June 29, 2006 -- People who take pills as prescribed do better than those who don't -- even if they're only getting sugar pills, Canadian researchers find.
To see if drugs really work, researchers usually split study participants into two groups. One group gets the active drug. The other gets placebos -- identical-looking but inactive sugar pills. If people taking the drug do better than the people who take a placebo, the drug is thought to work.
Time and again, researchers have found that people who take placebo pills do better than expected. It's called the placebo effect. Now Scot H. Simpson, PharmD, and colleagues at the University of Alberta, Canada, report that at least part of the placebo effect depends on how properly people take their pills.
Simpson's team analyzed 21 clinical trials that studied nearly 47,000 people. Nearly 20,000 of them got placebos instead of active drugs. Regardless of whether they took active drugs or placebos, those who took their pills the way they were supposed to had 44% fewer deaths than those who didn't take their pills as prescribed.
"Good adherence to drug therapy is associated with positive health outcomes," Simpson and colleagues conclude. This "supports the existence of the healthy adherer effect, whereby adherence to drug therapy may be a [characteristic of people with] overall healthy behavior."
The Canadian researchers looked at studies of drugs used to help people with heart attacks, HIV infection, type 2 diabetesdiabetes, immune suppression after heart transplant, and other conditions. Except in the two studies where the drug being tested was harmful, proper pill takers did better than those who missed doses.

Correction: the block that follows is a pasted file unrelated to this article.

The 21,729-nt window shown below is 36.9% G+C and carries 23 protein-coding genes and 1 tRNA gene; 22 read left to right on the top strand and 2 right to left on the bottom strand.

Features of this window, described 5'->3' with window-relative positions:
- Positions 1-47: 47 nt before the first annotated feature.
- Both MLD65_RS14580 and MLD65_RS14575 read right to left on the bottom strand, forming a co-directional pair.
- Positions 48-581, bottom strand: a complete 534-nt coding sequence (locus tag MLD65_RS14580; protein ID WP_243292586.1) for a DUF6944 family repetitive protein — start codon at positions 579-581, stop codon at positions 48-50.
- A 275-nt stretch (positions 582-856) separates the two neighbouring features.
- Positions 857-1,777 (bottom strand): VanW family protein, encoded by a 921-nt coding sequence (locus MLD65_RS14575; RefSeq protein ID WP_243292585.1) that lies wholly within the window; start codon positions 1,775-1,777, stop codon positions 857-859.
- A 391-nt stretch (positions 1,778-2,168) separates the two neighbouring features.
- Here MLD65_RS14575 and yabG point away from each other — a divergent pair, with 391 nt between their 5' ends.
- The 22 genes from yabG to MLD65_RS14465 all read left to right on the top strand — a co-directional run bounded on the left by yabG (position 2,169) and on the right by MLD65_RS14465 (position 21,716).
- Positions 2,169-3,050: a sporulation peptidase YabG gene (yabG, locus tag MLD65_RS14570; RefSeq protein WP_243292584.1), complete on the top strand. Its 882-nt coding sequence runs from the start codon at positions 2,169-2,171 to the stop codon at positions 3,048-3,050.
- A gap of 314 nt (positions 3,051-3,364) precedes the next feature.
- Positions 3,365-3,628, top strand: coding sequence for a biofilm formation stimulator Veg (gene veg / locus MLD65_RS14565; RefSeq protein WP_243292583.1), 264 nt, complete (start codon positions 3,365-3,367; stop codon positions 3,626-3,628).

There's a message here about what actually heals patients, suggests Betty Chewning, PhD, director of the Sonderegger Research Center at the University of Wisconsin, Madison, School of Pharmacy. Chewning's editorial accompanies the Simpson study.
"Healing lies not in the treatment but rather in patients' emotional and cognitive processes of 'feeling cared for' and 'caring for oneself,'" Chewning writes. "The meanings people attach to the 'pill' and 'behavior of the healer' are the key to the mind-body connectionmind-body connection leading to health outcomes."
Taking pills as prescribed, Chewning says, simply shows that patients are caring for themselves -- and that they believe their doctors are caring for them, too.
The Simpson study, and the Chewning editorial, appear in the July 1 issue of the BMJ.